explaining the car could be driven safely once it was in gear, and we really did not need to be towed to a garage.

But our very special mentsch/angel was Ralph Scott Britton. He had been directly behind us on a motorbike when the car broke down. First, he helped diagnose the problem, and push the car off the road. Then he stayed with us helping total strangers for over 3.5 hours. He waited with us for the AAA to come, advising us all along, and then escorted us to Keene behind his motorbike while we looked for a place to stay and a solution to the car problem. In the end, Scott trained Joel how to switch the gears manually under the hood and then watched and tested him making sure he could do it himself. Then, only when he was sure we were safe he sent us on our way. He refused any compensation for all his help and suggested only that we pass his good deeds along to others who were in need.

And thanks to Scott and all the other kind people we met, we made it safely with the broken cable, first to our friends in Vermont who put us up for the night, and the next day to Montreal and Ottawa to our respective families.

We feel that sharing these stories is a way of passing on the power of good will that we experienced in the tiny hamlet of Winchester. Thank you to all of you. You are clearly a community that cares.

“mentsch” a Yiddish word that means “a human being, a person who does the right thing when he sees what needs to be done, and brings honor to what is truly human.” sometimes known as an “angel”.

Joel Yan is a lay leader in the Ottawa Jewish community.
joelyan@rogers.com

Abigail Hirsch is a documentary filmmaker who has just completed the film, Yiddish: a tale of survival which will be screened at the Montreal World film Festival: 2013.
askabigail@me.com

 

 

 

 

Rosh Hashanah 2012/5773

 

Rosh HashanaOne of the names for the Jewish new Year, is the “birthday of the world”. It is two days that Jews choose to celebrate, every year, by collectively attending synagogue services and having festive meals, starting with apples dipped in honey to symbolize hope for a sweet new year.

As we look around the world, this Rosh Hashana 5773/2012, the Middle East is in turmoil. Riots in Libya, Egypt, Sudan, and the burning of the American flag have replaced the deadly assaults in Syria on the front pages of our newspapers. Iran is pursuing a nuclear weapon program and continuing its genocidal threats against Israel, although its real target is the World, and the end goal is Arab/Muslim Hegemony.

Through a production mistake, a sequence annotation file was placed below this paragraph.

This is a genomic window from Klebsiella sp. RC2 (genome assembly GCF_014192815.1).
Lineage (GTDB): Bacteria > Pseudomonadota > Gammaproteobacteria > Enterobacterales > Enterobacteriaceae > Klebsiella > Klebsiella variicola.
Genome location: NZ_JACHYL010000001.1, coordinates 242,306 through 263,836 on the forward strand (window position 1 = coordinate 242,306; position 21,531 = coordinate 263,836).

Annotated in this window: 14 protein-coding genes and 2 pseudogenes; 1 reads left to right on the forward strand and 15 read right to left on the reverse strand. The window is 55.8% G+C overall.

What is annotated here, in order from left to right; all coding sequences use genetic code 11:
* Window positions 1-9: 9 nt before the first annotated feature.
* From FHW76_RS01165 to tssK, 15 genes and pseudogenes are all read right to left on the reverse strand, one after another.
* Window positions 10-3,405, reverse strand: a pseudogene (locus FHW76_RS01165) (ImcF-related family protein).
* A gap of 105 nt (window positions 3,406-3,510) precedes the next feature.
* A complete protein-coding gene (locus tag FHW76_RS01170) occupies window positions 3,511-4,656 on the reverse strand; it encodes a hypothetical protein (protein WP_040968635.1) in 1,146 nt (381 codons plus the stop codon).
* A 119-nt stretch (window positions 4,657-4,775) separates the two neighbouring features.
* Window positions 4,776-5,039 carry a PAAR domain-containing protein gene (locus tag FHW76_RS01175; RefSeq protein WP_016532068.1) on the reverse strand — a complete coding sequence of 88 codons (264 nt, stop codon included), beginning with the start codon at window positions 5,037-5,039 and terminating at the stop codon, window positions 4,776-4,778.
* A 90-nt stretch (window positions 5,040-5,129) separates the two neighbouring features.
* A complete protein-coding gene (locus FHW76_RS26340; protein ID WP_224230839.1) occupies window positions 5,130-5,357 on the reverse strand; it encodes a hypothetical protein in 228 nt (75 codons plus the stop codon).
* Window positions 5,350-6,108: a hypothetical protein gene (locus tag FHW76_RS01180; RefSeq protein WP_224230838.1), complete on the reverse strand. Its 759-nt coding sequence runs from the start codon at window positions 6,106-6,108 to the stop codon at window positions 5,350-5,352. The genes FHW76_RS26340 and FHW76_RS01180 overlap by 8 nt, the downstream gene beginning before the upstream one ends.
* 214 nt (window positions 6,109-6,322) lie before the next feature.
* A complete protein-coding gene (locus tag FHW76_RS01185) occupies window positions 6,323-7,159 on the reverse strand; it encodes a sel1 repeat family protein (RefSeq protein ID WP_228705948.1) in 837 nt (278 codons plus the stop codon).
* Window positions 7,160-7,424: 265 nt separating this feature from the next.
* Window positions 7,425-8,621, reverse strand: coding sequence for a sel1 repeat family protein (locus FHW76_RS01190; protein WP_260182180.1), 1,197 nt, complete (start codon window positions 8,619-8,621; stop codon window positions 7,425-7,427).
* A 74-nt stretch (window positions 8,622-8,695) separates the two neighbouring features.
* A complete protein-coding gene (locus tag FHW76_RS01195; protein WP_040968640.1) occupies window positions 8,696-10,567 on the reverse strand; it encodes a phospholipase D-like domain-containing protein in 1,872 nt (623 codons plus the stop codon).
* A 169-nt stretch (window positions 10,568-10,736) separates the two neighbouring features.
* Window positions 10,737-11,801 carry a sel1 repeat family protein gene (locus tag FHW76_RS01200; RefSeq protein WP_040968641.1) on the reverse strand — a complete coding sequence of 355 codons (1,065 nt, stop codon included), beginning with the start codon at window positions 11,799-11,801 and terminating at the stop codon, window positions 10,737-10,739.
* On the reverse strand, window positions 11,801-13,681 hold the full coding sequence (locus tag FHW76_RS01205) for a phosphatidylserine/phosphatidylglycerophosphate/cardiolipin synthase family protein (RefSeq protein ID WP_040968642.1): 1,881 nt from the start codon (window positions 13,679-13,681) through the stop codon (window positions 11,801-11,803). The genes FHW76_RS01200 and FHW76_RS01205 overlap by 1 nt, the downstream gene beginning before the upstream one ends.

Africa is in turmoil. Asia has its share of dictatorships and oppressed peoples. The United States is poised for an election in the midst of an economic crisis that affects all of us.

And yet Jews all over the world are getting ready to celebrate the Jewish New Year, the Holiday of Rosh Hashanah, the 5773th year in the Jewish calender.

A birthday is the birthing anew of our world. Everything seems possible at the beginning of the year. The Torah portions that we read highlight these ideas.

On the first day of Rosh Hashana, we read about Sarah, the wife of Abraham being told she will have a child at the age of 100. Genesis 21:1–34; And the next day we read about G-d asking Abraham to sacrifice his only son. Genesis 22:1–24

In the additional readings, (the Haftorot) for the two days, we learn on the first day (Samuel 1:1-2:10) about Hanna, who was barren, praying so hard for a son that the priest, Eli thinks she is drunk, and the birth of Samuel. (Reminding us of the long and event filled life of the Prophet Samuel, recounted in the two prophetic books, Samuel I, and Samuel II.) On the second day we read the words of  (Jeremiah, 31:1) prophesying about G-d’s eternal love for His people and His promised ingathering of the exiles, bringing all Jews back to Israel – the promised land.

Life is fragile and, as adults, we all know that we are never completely in charge of our fates. On Rosh Hashanah, during synagogue services, Jews meditate on this fact, by sharing the liturgy of this day, some in grand operatic style, and some with muted prayer. We all pray, that G-d in partnership with man, will bring us safely to the best options through the coming year. We pray to be blessed with life, health, abundance and happiness, all the while recognizing the fragility of life, and the joy of having one more day to fulfill our hopes and dreams.

This is aptly recognized by Rabbi Steinmetz in his brief Rosh Hashanah talk: Life has no “Easy Button.”

Shana Tova. Here is praying for a fruitful year of wisdom, good health, and abundance for all of us.

Abigail Hirsch

Happy Mothers Day to All of Us

ask abigail

I think we all deserve a Mother’s Day greeting even those of us who don’t have biological children, as myself: I know many of you, some of you have biological children and some of you don’t, but you are all Amazing Mothers to untold numbers of people. And we all have or have had Mothers in our lives. Thinking about that complicated relationship called Mother/daughter, I know that this can be a bittersweet day.